Magellan Aerospace is committed to supporting the Ontario government’s commitment to reduce toxic substances in air, land and water, defined under O.Reg. 455/09.
The Ontario Ministry of the Environment (MOE) (now known as the Ontario Ministry of the Environment and Climate Change, MOECC), has identified the following focal points within the Toxics Reduction Strategy: Reducing the use and creation of toxic substances to protect the environment and humans, and informing Ontarians about toxic substances in their communities.
The strategy is intended to shift the reduction approach from “end-of-pipe” solutions to the front-end of the process, reducing the use (and therefore creation) of toxic substances defined under the regulations. The strategy is not meant to compel facilities to reduce their production or to cease operations, nor does it restrict the use, creation, or release of prescribed toxic substances. Further, there is no obligation to implement reduction strategies – implementation of reduction plans is voluntary.
Toxic substances included in the scope of O.Reg. 455/09 are all substances listed in the National Pollutant Release Inventory, and acetone. Flexibility is granted in determining the approach to toxic substance accounting, and the legal framework is not prescriptive in how this information is to be presented.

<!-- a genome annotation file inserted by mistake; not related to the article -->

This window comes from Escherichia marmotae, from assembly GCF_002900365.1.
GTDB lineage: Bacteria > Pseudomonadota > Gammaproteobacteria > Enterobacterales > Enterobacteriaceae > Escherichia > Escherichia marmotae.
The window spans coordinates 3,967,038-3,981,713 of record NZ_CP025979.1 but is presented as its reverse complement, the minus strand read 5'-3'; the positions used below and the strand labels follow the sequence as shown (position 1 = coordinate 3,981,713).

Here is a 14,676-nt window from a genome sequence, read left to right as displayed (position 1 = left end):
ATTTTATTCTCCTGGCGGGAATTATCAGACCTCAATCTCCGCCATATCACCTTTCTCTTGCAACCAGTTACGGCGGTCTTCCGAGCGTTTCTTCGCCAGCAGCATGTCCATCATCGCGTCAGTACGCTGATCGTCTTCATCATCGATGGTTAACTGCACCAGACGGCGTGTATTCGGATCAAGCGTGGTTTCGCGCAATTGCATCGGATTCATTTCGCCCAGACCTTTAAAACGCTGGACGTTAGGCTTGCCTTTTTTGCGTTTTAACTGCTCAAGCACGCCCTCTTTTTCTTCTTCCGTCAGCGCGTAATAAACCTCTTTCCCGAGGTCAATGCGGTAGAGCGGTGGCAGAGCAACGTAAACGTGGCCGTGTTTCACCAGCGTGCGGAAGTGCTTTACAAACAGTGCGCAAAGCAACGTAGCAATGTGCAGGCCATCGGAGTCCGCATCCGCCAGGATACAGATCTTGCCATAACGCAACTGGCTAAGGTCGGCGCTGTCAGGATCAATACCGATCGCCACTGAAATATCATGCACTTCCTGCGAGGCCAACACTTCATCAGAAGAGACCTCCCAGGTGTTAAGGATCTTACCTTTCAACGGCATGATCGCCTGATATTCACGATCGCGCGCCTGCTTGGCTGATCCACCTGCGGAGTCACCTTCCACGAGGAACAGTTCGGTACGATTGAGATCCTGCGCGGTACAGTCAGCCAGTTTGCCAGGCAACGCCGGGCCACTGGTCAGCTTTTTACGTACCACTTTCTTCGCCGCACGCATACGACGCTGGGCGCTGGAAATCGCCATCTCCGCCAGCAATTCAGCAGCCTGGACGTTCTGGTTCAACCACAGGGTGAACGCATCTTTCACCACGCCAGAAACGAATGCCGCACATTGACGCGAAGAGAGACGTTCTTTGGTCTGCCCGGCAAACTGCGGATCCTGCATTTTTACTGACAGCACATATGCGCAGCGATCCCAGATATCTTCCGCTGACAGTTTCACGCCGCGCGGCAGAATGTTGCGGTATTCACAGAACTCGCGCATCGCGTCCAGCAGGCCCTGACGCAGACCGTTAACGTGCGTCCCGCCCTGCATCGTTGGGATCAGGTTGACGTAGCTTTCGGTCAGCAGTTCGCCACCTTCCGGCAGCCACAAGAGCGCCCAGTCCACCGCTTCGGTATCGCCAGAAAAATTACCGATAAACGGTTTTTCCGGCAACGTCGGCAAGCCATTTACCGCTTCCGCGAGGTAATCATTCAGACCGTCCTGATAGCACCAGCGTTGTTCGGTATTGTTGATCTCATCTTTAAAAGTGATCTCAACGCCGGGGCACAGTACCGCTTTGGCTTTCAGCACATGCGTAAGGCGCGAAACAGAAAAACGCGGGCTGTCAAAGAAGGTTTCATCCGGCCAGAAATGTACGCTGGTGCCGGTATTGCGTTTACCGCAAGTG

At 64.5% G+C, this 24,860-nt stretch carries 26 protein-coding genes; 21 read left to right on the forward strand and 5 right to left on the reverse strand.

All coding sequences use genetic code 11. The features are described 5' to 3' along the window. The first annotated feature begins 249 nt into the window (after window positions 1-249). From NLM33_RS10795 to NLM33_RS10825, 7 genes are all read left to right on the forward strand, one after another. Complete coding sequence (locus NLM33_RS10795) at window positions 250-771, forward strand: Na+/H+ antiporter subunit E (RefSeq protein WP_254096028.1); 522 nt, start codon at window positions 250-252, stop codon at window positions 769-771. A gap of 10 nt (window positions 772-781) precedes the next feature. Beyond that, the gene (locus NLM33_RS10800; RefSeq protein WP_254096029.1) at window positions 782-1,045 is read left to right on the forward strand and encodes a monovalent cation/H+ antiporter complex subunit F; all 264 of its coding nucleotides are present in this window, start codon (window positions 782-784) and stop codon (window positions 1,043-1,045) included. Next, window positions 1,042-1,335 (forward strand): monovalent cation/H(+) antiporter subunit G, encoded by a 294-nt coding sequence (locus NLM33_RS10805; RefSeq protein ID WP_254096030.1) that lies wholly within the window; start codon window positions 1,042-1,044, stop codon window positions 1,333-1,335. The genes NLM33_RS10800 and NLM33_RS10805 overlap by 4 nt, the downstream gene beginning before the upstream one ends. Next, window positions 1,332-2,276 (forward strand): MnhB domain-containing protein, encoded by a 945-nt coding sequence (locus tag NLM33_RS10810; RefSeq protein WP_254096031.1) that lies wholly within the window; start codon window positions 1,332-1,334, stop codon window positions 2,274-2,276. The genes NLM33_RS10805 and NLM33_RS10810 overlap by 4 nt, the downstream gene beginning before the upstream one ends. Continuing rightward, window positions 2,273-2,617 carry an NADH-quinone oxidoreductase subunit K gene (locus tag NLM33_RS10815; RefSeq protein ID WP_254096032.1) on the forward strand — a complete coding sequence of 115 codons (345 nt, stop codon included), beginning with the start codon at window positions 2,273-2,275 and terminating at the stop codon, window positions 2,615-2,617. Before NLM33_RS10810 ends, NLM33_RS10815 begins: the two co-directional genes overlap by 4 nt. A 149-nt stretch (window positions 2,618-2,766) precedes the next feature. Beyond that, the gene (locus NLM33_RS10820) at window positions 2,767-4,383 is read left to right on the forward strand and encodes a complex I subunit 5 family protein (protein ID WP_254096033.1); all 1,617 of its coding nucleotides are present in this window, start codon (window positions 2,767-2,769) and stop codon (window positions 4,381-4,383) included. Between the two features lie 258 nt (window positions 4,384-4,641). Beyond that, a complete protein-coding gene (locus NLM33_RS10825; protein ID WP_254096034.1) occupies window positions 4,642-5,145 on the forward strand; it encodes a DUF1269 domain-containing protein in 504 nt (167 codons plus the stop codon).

A guidance document, the “Toolkit for Toxic Substance Accounting Under the Toxics Reduction Act, 2009”, was published to assist facilities in complying with the regulation. Excerpts from this publication, as well as from the Regulation itself, are presented below.
The Toxic Reduction Act is very closely linked to the National Pollutant Release Inventory, but there are several differences that must be considered, relating to terminology/definitions and calculation practices/assumptions. These differences are primarily reflected in definitions for “stages”, “processes”, and “activities”. O.Reg. 455/09 also requires process flow diagrams to be included in the analysis, and the analysis must consider “Best Available Methods” for calculations.